Steps to end forced labour and lift the wellbeing of workers
New Zealand has ratified the International Labour Organization’s (ILO) Protocol to the Forced Labour Convention, reinforcing our strong commitment to ending forced labour and other forms of modern slavery, Workplace Relations and Safety Minister Iain Lees-Galloway says.
“I am pleased to confirm that we have ratified the Protocol to the Forced Labour Convention, taking another step in our progress to combat forced labour, human trafficking and slavery-like practices,” says Iain Lees-Galloway.
The ILO Protocol is a binding, treaty-level agreement which requires member countries to take steps to prevent and eliminate forced labour in their country, including modern slavery and human trafficking. The Protocol also requires that victims of these crimes are fairly and rightfully provided with protection, support and access to justice.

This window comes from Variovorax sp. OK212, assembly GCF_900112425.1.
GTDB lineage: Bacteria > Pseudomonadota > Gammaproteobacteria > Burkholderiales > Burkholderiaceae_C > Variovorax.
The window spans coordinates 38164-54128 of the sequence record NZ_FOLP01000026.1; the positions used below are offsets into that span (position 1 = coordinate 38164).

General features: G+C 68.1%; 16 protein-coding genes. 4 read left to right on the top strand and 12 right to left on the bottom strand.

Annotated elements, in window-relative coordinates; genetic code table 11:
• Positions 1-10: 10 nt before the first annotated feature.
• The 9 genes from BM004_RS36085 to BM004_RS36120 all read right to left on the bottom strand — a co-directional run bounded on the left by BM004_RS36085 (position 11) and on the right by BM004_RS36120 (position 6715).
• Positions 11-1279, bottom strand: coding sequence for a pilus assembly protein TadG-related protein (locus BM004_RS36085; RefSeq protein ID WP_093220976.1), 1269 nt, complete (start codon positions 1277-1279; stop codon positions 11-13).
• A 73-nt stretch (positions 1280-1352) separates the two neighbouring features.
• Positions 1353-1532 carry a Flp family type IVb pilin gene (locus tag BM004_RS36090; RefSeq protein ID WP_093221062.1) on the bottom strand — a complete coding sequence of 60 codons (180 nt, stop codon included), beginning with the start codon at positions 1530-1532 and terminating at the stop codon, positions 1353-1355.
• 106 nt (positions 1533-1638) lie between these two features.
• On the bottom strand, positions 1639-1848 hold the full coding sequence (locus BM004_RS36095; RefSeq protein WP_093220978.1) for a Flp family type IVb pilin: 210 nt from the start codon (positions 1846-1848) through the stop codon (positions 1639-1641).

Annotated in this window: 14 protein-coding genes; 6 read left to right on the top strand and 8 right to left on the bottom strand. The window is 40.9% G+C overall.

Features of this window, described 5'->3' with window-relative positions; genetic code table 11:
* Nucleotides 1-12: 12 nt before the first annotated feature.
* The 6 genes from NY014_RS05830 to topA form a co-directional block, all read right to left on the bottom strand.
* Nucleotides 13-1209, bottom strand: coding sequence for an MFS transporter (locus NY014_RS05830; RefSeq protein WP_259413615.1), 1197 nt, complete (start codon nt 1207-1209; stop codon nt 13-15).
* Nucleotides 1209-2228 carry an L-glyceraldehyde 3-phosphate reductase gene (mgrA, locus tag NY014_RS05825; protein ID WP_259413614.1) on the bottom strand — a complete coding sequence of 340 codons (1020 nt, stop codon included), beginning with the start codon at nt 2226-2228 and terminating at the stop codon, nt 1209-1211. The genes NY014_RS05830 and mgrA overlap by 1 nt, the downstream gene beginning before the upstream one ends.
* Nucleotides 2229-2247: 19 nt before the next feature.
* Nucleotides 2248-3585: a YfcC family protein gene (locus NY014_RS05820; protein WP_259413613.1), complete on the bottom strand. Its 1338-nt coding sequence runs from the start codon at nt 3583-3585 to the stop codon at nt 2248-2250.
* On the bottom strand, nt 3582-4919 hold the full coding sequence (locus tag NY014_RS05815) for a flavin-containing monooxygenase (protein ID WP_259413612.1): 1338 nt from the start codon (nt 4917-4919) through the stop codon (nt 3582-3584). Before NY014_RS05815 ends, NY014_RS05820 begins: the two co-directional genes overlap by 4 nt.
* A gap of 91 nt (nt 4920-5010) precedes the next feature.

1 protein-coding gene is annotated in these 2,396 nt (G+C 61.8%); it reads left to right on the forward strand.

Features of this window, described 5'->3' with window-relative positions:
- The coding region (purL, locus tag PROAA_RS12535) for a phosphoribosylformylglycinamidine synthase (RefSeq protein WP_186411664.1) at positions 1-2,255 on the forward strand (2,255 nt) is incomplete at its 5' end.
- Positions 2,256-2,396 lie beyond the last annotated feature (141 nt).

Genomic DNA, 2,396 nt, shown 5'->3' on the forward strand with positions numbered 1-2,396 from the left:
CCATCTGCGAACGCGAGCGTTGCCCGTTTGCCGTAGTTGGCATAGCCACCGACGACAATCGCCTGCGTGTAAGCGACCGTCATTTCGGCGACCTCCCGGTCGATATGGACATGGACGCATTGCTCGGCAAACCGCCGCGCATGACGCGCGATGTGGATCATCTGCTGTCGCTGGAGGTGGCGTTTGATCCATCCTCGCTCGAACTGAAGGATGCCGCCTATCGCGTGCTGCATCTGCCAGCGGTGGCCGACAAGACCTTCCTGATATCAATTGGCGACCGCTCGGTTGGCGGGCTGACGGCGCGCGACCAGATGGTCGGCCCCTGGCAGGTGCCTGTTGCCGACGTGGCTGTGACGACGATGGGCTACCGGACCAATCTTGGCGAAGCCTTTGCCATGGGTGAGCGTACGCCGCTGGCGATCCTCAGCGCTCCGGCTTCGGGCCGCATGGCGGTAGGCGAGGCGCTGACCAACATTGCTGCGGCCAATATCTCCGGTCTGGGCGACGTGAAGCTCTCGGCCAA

Iain Lees-Galloway announced New Zealand’s intention to ratify the ILO’s Protocol at the organization’s 100th anniversary conference in Geneva earlier this year.
“Ratification of the Protocol sends the strong message that New Zealand not only condemns forced labour in all its forms, but is taking steps to combat and eliminate it,” says Iain Lees-Galloway.
“There is no place for forced labour and other modern slavery-like practices in New Zealand or the world. Combatting these practices is paramount to making sure that our society is inclusive and sustainable for everyone.
“Work the government is doing to combat forced labour includes our commitment to addressing temporary migrant worker exploitation, and updating our current Plan of Action to Prevent People Trafficking, to make sure that it covers forced labour and other forms of modern slavery,” says Iain Lees-Galloway.